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No Flash In The Pan

OPM’s Toronto Conference Outlines the Future of Graphite Mining

By Ted Niles

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Presented in association with the Financial Post, OnPage Media’s May 2 Graphite Express-Conference at the Sheraton Hotel in Toronto played to a crowd of over 300 attendees, including investors, brokers, analysts and media. The event posed the question: After the initial flush of enthusiasm for graphite, does the mineral still have a bright future?

The first of the conference’s two keynote speakers, Chris Berry—co-author of Morning Notes and founder of House Mountain Partners—notes that the graphite market went “parabolic” between December 2011 and March 2012 and that since then it has flattened out. His explanation? “What I’m proposing is that Phase One of this graphite boom is completed. But the trends that put graphite on the map are still intact. I think we’ve entered a new phase in graphite and graphite investing. By no means do I think that this bull run is over. The question is where do we go from here, and how do we interpret this space.”

Wary investors are inclined to compare graphite with such flash-in-the-pan commodities as rare earths and lithium. But the conference’s second keynote speaker, Simon Moores, calls this a flawed argument. The graphite market specialist for Industrial Minerals explains that graphite doesn’t have the infrastructural and technological challenges that rare earths do, and unlike lithium, “There are already very strong existing markets available for graphite.”

OPM's Toronto Conference Outlines the Future of Graphite Mining

Graphite is primarily used in the steel industry, both for its refractory qualities in the manufacture of the alloy, as well as a steel strengthener. Indeed, it is unlikely that the average person doesn’t own something containing graphite, be it a set of golf clubs, the brake linings in one’s car or, of course, a pencil. The US Geological Survey put 2011 world graphite production at 1.1 million tonnes, which is expected to drop in 2012. “Putting aside graphite’s next-generation uses,” Berry explains, “and assuming global GDP growth of 5% over the next eight or nine years, you’re looking at about a 1.8-million- or 1.9-million-tonne market. So even without those next-generation uses for graphite, there is growth in this industry and a need for additional supply.”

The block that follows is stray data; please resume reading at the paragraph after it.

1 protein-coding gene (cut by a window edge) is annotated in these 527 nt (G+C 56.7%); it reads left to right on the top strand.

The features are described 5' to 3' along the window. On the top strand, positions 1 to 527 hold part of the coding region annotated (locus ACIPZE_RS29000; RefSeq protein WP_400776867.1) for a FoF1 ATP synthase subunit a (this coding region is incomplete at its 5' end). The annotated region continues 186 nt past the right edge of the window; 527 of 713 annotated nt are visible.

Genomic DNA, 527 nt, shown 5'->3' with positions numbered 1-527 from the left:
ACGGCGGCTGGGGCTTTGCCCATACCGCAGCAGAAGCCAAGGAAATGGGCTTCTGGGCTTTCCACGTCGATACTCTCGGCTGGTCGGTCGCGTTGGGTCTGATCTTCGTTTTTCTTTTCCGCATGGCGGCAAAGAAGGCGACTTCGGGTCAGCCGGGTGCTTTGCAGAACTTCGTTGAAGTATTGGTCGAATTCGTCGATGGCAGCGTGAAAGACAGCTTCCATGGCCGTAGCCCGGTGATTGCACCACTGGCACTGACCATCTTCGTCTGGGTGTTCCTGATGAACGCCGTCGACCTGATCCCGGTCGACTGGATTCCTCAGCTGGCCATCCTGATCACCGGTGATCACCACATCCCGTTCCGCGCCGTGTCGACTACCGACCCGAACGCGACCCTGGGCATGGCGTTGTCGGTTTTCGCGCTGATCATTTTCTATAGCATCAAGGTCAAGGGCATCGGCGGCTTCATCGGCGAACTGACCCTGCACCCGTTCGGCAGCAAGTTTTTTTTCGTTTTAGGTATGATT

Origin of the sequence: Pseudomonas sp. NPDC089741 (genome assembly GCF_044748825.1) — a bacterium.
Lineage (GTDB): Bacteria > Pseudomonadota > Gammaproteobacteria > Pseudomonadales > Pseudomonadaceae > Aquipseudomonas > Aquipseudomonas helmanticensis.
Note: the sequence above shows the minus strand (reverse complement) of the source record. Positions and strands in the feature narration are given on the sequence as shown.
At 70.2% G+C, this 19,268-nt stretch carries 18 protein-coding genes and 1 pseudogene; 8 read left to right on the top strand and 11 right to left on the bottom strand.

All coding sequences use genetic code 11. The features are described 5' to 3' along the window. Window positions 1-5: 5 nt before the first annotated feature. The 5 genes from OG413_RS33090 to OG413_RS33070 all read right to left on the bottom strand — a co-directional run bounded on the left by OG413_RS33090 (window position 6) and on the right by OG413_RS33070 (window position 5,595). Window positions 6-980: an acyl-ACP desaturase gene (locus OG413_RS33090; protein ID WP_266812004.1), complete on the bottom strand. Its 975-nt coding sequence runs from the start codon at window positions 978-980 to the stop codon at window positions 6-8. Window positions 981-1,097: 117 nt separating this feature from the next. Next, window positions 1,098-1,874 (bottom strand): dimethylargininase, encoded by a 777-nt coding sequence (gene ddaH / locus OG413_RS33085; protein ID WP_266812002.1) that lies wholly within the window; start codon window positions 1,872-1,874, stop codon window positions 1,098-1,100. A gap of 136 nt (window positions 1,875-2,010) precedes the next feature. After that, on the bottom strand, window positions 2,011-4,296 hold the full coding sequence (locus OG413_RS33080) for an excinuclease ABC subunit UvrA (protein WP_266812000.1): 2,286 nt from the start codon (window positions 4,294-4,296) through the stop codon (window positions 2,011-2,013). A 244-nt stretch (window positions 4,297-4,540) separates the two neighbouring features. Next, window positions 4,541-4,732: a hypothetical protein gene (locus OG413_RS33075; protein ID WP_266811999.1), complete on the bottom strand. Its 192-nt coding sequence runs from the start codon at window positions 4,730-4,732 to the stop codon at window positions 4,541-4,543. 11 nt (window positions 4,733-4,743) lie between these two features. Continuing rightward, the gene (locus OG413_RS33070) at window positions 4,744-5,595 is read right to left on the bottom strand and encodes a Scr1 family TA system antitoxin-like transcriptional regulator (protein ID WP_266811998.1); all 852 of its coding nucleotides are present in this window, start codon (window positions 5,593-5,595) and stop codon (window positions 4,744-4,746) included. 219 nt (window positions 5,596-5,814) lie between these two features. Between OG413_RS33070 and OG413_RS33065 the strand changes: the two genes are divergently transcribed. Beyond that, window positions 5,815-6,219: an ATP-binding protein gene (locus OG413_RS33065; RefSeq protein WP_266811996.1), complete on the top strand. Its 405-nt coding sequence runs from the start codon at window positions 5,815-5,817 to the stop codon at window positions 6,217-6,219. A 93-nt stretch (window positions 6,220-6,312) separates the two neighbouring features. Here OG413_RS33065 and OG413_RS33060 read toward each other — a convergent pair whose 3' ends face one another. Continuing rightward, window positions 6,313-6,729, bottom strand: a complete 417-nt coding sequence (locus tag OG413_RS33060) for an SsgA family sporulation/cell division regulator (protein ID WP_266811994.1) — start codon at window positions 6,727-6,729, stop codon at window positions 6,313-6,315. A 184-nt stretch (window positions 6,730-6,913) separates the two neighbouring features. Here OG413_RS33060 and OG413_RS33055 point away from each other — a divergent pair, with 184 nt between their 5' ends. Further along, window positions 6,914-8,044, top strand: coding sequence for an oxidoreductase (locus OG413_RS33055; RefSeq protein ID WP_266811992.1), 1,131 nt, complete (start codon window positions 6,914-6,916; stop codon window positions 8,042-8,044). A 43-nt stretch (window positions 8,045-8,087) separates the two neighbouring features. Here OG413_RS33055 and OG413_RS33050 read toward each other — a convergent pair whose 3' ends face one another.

But it is those next-generation uses that have excited so much interest. Pebble-bed nuclear reactors and hydrogen fuel-cell technology, each by themselves, could potentially consume all current graphite production. And it is the battery market that offers the greatest near-term promise. Conservatively, lithium-ion batteries use 10 times more graphite than lithium. Should li-ion batteries become standard for the innumerable variety of handheld devices in use today, demand for the technology is anticipated to grow by 25% per year. Berry observes, “The top batteries are roughly 5% of world graphite demand, but that’s growing at 20%. That’s why you’re seeing people rush to find those flake deposits; that’s what’s used in li-ion batteries.”

Giving the examples of GS Yuasa Corporation, LG Chem Ltd and Liotech, Berry says that there are clear indications that battery makers are enamoured with the technology. “Just these three companies have committed to spend over $1 billion on expanding capacity. You can see that these major producers are making a bet that the need for cheap and reliable electricity is a reality.”

So where do we go from here, and how do we interpret this space? “Broadly speaking,” Berry declares, “your take on graphite moving forward relies on your take on China. What you think they’re going to be doing in terms of economic growth and resource nationalism.” China produces 80% of world graphite supply. Recent mine closures there as well as export restrictions have caused a number of countries (including the US) to designate the mineral economically critical. “Politically,” Moores declares, “China is the deal-maker or deal-breaker. China caused the boom in the early 1980s—a similar situation to today—then it flooded the market and caused the bust in 1993. Ironically, China’s now the reason for the boom again because it’s looking inward with its raw-material policy, and graphite’s very high on the agenda.”

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